University of Sussex freshers given 'pornography' beer mats

Beer mats Image copyright Brushbox
Image caption The beer mats "send a message about women's place in society", a gender expert said

Beer mats provided to University of Sussex freshers have been criticised as "pornography" because of their suggestions about oral sex.

The beer mats, produced by toothbrush firm Brushbox and distributed by Dig-In for the students' union (SU), refer to whether you "spit or swallow" and show a sexualised image of a woman's mouth.

Gender expert Raquel Rosario Sanchez said it turned women into sex objects.

Brushbox and Dig-In apologised. The SU said it did not condone the material.

A University of Sussex spokesman said they understood why the promotional material had caused such a strong reaction.

"It sends a message about women's place in society," Ms Rosario Sanchez said.

"It's saying you are still going to be seen as a sex object, regardless of you getting into university on the basis of your achievements and people can still see you as an oral sex joke.

'Porny mouth'

"The #MeToo movement has raised awareness about social issues and a lot of students will have experienced those issues themselves."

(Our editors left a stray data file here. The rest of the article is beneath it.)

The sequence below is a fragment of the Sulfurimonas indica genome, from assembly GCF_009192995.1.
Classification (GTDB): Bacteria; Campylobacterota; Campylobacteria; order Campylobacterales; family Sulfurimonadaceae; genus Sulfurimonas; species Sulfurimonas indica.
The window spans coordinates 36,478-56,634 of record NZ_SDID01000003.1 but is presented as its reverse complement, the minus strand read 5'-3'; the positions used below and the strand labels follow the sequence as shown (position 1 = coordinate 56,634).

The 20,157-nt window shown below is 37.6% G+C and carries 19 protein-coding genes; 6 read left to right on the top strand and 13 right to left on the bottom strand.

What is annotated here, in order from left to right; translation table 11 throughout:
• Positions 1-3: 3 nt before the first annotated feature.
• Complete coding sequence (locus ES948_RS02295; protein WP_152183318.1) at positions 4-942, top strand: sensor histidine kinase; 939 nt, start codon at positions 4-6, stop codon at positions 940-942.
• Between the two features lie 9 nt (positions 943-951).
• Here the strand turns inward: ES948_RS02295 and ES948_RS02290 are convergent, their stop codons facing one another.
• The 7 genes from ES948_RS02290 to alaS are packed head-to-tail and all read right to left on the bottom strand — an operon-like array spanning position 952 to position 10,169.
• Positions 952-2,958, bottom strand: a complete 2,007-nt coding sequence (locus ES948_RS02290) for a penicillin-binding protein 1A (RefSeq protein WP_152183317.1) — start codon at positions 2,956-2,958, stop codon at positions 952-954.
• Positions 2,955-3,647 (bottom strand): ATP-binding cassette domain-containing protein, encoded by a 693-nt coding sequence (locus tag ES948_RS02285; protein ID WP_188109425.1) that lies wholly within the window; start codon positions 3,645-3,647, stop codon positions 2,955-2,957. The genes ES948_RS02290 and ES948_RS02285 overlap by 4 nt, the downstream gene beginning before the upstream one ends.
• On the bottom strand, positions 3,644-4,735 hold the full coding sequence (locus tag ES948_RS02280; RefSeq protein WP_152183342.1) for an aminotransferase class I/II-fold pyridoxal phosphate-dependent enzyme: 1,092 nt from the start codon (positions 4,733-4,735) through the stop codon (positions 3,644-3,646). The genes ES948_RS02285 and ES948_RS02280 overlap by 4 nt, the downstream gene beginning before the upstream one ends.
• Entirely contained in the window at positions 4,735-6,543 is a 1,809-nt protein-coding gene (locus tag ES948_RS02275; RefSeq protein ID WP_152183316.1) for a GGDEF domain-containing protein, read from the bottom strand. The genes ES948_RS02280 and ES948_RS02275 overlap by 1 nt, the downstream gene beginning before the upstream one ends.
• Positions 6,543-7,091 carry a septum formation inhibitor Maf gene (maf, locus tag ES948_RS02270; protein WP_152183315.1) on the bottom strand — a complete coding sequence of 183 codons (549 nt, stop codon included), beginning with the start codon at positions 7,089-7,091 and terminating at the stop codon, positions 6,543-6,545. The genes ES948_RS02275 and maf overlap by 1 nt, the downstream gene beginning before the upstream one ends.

She added the beer mats were the "latest backlash against political correctness".

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A PhD student at Bristol's Centre For Gender and Violence Research, Ms Rosario Sanchez flagged up the issue on Twitter as #EverydaySexism.

Objections had started with a This is Wrong Right? thread on Mumsnet where a member calling themselves "Duke of Sussex" posted: "What really winds me up is that it's obviously aimed at 18 year old freshers but the marketing was very likely by middle aged men."

One user described the image as a "be-lipsticked, porny mouth", while Notonyournellly pointed out "no-one swallows toothpaste".

MaryandMichael wrote: "If they wanted to be overtly sexual couldn't they have just done something useful like hand out condoms? It's just about women as pornography."

The Sussex Students' Union described the artwork as "inappropriate", adding: "There was evidently an oversight, from both Dig-In and ourselves."

Brushbox apologised and said it was "inappropriate and misguided".

In a statement, Brushbox said: "We completely understand that the image could be deemed as derogatory to women and for that we are truly sorry."

Dig-In also apologised: "The beer mats distributed in some of our freshers' boxes do not, in any way, reflect our high ethical standards."

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